I've been thinking a lot about how to support innovation, and to avoid feedback loops that trigger fads and unjustified hype. I figure the story usually starts with an innovation. Somebody has an idea for a process/product/tool/whatever. A few people try it out. Early adopters. People start getting excited about it. From there, I'm thinking the adoption curve takes roughly 4 different lines:
From the initial adoption curve, the line will either:
- keep going at that trajectory. exponential growth. venture capitalists drool over this. it's also not sustainable. carrying capacities of ecosystems, etc…
- slows down a bit, but keeps (more slowly) growing. This is probably healthier. But venture capitalists aren't as excited by it, and so the media cares less about this kind of saner adoption curve.
- plateaus. the early adopters are basically the entire market for the thing. this is not necessarily a bad thing. early adopters need things, too…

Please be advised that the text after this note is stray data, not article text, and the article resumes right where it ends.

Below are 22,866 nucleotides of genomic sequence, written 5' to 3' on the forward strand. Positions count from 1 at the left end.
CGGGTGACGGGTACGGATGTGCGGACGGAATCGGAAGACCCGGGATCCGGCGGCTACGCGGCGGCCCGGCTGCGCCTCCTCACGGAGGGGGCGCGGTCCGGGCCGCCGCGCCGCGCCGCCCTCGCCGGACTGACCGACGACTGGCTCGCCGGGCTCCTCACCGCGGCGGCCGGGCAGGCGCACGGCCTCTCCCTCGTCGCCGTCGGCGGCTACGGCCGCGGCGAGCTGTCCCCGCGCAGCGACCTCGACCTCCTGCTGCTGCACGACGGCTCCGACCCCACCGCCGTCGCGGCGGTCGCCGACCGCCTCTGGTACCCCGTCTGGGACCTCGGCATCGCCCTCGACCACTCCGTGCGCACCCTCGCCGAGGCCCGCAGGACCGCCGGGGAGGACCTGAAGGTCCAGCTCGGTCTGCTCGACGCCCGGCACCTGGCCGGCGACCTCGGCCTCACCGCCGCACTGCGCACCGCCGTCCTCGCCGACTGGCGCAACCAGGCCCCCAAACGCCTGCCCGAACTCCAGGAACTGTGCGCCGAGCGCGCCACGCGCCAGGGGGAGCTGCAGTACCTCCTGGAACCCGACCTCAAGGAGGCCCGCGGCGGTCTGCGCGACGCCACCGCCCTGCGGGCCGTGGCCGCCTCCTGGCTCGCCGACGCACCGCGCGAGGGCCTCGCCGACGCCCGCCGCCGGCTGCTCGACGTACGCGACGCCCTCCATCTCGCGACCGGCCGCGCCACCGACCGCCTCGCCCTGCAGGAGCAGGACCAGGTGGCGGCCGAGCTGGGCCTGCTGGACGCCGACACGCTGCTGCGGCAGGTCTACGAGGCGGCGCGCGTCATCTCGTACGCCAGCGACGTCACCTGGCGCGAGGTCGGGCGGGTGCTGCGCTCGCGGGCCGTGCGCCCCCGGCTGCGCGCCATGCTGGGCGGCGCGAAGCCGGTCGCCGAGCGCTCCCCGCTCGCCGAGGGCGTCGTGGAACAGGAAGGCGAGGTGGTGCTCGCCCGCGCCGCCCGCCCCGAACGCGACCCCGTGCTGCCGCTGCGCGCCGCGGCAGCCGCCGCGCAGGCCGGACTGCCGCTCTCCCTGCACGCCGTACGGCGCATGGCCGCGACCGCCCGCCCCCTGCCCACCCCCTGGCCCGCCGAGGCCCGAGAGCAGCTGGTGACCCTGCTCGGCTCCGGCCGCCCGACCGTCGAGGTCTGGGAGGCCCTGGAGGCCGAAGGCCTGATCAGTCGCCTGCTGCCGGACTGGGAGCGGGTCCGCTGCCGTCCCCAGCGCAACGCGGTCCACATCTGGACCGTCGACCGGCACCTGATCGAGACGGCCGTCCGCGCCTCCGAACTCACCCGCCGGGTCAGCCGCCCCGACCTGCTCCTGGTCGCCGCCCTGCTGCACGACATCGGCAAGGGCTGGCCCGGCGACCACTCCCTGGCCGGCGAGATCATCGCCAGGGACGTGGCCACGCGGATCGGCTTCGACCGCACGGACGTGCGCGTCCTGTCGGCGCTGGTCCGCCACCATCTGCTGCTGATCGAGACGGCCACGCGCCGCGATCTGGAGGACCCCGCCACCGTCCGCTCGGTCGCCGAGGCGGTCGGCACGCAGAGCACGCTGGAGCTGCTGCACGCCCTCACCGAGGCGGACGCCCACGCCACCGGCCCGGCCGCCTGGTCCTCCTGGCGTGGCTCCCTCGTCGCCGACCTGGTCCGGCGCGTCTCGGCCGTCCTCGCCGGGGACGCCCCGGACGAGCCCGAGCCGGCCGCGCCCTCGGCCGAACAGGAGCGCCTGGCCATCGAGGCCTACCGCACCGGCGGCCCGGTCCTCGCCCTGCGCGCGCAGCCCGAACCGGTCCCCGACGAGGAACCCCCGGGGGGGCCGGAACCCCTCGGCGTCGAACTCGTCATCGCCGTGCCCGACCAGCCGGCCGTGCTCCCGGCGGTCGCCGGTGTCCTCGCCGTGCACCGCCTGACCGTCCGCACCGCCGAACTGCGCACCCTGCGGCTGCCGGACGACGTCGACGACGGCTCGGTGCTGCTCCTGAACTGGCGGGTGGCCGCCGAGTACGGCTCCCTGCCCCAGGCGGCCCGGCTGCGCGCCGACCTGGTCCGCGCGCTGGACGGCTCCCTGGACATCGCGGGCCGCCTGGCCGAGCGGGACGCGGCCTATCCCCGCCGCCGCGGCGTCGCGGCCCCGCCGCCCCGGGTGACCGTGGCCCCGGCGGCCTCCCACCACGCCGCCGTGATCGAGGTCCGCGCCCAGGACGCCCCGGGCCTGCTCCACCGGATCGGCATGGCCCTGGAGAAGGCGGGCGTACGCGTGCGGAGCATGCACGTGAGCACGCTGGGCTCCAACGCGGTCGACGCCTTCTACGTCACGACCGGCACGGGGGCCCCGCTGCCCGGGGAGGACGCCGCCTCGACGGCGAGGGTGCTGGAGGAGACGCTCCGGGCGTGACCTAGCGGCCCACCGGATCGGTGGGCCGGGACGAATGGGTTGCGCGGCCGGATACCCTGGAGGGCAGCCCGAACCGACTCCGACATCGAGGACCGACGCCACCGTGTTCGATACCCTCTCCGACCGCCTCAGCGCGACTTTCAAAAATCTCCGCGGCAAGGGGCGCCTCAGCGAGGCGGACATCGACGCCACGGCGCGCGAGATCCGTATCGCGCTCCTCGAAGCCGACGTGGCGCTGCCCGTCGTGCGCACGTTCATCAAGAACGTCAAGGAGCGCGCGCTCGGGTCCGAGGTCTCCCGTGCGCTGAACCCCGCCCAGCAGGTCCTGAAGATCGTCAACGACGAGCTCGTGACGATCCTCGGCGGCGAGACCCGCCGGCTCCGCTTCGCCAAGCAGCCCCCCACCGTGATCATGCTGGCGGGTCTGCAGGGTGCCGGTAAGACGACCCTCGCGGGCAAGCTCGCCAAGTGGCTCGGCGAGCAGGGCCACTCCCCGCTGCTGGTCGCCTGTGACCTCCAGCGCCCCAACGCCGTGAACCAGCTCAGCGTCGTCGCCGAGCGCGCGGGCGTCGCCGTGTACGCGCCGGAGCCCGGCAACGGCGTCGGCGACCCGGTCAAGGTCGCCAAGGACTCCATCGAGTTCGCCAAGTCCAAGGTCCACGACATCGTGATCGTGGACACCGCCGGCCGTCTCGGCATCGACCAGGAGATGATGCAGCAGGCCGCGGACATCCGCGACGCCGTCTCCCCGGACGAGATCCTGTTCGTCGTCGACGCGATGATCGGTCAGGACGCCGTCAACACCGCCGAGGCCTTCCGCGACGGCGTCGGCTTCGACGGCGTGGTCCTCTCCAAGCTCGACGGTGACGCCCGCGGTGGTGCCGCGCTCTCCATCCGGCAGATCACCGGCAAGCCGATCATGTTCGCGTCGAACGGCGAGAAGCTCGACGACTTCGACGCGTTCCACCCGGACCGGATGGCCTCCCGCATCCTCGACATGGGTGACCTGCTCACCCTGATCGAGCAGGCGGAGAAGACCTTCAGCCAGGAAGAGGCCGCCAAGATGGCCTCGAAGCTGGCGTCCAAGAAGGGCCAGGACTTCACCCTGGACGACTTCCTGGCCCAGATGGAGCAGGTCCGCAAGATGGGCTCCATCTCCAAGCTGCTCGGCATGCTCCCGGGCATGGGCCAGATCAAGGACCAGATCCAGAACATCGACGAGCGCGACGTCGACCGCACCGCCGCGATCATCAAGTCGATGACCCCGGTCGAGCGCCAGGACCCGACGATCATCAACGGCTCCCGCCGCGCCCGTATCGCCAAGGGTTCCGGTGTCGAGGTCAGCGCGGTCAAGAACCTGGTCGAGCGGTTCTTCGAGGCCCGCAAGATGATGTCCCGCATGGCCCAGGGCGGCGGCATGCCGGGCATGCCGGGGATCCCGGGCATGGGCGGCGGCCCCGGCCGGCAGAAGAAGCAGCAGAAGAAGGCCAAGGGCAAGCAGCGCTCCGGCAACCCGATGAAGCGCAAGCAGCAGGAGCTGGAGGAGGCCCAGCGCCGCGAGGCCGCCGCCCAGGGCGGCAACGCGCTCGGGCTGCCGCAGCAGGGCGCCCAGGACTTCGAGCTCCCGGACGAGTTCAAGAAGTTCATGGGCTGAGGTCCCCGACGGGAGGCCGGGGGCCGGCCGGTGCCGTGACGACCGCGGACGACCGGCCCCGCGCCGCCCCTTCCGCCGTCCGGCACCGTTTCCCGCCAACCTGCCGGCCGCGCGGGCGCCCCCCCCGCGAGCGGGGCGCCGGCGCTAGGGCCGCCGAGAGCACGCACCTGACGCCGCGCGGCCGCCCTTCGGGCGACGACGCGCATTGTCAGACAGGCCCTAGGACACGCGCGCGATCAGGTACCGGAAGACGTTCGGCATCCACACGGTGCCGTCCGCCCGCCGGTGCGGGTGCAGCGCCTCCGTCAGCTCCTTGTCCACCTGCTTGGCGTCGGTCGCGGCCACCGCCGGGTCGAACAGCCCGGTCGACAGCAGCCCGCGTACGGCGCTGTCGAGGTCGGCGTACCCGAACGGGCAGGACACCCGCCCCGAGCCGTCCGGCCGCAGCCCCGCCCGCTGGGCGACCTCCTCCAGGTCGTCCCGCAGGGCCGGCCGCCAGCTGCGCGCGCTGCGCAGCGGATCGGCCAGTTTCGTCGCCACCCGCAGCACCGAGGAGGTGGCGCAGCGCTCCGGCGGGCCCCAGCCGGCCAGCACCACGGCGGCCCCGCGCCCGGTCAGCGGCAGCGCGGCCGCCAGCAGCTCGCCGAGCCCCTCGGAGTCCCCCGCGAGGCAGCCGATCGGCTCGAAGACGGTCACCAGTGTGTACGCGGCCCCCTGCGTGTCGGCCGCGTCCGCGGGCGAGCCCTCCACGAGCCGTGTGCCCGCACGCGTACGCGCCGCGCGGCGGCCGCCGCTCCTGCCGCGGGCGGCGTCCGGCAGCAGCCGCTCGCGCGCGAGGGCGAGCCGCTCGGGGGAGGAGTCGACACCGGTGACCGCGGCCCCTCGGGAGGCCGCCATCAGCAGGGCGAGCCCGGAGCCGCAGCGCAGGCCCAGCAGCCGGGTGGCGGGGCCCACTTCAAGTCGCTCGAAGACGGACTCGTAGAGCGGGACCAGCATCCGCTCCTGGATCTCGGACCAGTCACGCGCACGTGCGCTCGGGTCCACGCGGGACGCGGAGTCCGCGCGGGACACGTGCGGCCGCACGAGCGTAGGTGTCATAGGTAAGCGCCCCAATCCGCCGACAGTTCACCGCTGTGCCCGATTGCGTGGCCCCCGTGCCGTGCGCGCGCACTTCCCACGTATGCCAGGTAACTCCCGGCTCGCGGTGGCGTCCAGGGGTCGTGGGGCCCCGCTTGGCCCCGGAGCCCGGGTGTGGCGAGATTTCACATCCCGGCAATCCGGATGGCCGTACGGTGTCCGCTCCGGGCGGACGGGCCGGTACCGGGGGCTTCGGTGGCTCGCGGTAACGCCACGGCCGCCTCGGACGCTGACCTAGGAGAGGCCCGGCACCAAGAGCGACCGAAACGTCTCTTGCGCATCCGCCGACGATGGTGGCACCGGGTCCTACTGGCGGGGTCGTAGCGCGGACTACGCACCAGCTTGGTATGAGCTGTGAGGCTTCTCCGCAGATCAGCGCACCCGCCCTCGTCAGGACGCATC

- fizzles out. see Google Wave. Early adoption curve looked like it was going to Change The World™ - but… yeah.
Why does this matter? Because the media (and the traditional media now takes its cues from the online technical “media” sources1). Because anything that doesn't conform to the insane exponential growth curve is deemed a failure by the media, and we let that happen.
What does this mean, specifically for educational technology innovation? I don't know. But this is the pattern that has repeated itself for decades now. We need to work with innovators, to cultivate meaningful innovation, and not get distracted by the “media” and the press release republishing - especially as we move through Corporate Keynote Season…
who, in turn, take their cues from press releases published by companies that can afford media agents ↩︎